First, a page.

Lauren Grobraty ’18, a dancer, shares her experience joining Lang’s project. ” Naomi is a friend of mine. She was really, really persistent. And I was kind of resistant because I didn’t really think of myself as an athlete; I don’t really [measure] up to these other girls. But then I thought about it and I thought the time and the commitment that dance requires really is equal to what other sports require. And I think this is something that is really overlooked in terms of the wide world of sports in general.”
Grobraty echoes Lang’s desire for this project to change the way female athletes are discussed and portrayed in the media. “Female athletes are hyper sexualized, especially dancers. I hope this project puts into perspective how hard they train and how passionate they are.” She continues, ” I really hope that the project moves the focus from ‘oh wow look at these girls who are so in shape and can do these incredible things’ to ‘wow look at these girls who have devoted so much of their lives to this one thing.'”
She also believes in Lang’s drive and entrepreneurial spirit of where this project can go. “I think it could be potentially limitless in what it can do. We always joke that being on Ellen is the goal! But I think she can make it into anything – a brand, a sporting store, a magazine. I really think she can make whatever she wants out of it because it is a field that is so untouched so she’s got a wide open space,” she affirms.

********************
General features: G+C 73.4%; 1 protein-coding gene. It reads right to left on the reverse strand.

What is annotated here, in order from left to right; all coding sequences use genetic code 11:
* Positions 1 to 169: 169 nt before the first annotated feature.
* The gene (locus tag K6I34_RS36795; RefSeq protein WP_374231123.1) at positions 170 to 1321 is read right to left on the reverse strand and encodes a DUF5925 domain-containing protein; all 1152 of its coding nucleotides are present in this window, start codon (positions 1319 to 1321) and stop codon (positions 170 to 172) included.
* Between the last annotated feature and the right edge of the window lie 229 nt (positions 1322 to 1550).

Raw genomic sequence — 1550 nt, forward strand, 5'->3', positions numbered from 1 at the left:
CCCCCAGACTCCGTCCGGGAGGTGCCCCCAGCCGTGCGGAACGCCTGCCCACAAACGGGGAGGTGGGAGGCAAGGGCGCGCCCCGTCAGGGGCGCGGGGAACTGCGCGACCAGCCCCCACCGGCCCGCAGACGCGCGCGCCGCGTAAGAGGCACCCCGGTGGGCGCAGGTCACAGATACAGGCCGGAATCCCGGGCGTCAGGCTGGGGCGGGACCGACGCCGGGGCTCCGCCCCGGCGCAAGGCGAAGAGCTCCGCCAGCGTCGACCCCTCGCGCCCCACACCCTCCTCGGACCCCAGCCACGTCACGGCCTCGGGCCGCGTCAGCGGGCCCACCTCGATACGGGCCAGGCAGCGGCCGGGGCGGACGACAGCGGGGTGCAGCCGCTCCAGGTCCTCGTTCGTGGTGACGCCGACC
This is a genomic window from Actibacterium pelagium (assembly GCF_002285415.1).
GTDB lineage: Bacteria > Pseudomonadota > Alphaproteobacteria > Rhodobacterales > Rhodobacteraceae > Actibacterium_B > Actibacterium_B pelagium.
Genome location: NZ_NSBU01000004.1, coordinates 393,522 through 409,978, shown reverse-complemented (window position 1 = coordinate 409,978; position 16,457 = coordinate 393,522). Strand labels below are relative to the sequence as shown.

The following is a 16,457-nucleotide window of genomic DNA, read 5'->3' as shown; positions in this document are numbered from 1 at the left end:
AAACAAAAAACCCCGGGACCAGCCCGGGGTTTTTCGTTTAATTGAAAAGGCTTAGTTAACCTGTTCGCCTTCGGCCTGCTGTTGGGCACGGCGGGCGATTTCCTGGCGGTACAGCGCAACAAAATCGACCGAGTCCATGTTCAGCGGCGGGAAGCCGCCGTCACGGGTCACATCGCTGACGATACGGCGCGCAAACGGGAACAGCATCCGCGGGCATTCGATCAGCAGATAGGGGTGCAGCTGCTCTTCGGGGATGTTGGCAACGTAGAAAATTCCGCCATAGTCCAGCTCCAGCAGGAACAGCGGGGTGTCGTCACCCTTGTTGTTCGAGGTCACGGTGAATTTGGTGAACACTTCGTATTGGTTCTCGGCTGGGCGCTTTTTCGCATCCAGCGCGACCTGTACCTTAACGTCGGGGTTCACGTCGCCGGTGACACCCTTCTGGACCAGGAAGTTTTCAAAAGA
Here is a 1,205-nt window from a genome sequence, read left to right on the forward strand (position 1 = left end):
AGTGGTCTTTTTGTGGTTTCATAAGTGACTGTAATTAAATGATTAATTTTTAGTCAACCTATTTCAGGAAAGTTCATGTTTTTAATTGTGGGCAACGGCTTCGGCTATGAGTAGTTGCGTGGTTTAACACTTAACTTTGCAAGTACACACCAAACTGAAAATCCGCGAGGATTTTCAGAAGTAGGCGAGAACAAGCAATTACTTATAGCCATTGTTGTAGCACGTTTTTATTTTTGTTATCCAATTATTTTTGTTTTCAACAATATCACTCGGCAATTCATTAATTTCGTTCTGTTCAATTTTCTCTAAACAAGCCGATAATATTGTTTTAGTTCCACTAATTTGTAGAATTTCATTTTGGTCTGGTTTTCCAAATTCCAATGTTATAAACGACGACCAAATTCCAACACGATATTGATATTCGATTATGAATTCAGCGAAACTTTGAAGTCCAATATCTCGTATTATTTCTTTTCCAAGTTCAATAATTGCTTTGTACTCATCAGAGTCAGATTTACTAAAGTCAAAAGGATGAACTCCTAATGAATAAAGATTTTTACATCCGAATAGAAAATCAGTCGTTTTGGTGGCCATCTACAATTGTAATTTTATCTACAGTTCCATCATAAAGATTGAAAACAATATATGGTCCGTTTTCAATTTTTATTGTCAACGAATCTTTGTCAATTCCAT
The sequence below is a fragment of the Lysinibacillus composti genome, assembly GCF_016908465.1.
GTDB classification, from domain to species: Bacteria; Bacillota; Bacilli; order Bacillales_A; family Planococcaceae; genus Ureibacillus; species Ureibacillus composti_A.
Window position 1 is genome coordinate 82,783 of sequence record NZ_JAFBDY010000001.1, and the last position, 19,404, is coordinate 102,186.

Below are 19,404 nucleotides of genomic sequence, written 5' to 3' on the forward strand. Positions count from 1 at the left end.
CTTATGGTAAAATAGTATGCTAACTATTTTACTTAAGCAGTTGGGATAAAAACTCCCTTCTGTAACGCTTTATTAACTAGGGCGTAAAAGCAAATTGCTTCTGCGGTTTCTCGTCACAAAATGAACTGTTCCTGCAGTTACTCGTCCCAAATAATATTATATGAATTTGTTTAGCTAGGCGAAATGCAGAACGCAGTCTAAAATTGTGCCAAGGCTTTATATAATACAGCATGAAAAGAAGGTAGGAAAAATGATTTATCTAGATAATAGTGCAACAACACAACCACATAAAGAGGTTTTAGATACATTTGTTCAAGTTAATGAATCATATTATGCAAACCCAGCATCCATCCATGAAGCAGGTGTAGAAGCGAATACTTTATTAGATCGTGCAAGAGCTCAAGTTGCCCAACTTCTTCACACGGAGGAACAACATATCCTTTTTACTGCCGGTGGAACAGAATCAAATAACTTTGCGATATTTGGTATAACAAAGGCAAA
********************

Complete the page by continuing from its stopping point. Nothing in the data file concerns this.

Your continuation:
Grobraty is not far off when talking about the future potential of FAN. Lang wrote a TED talk style monologue for She, a play meant to showcase the joys and hurt associated with being a woman. “I talk about what it means to be a female athlete and to be perceived as role models,” Lang says.
With all of the current and future success surrounding Lang’s Female Athlete Network, the inspiration it gives to young female athletes just beginning their sports careers means the most to Lang. “Mothers and male coaches say to me that it [FAN] is important—being [portrayed as] elite athletes [because] that’s what they are.” The photos and profiles leave no room for doubt; these women are true athletes.
Shaquilla Harrigan ’16 (firstname.lastname@example.org) and Caroline Cronin ’18 (email@example.com) are huge fans of FAN! They also encourage people to like the Facebook page and check the photos out in Mather House’s Small Gallery.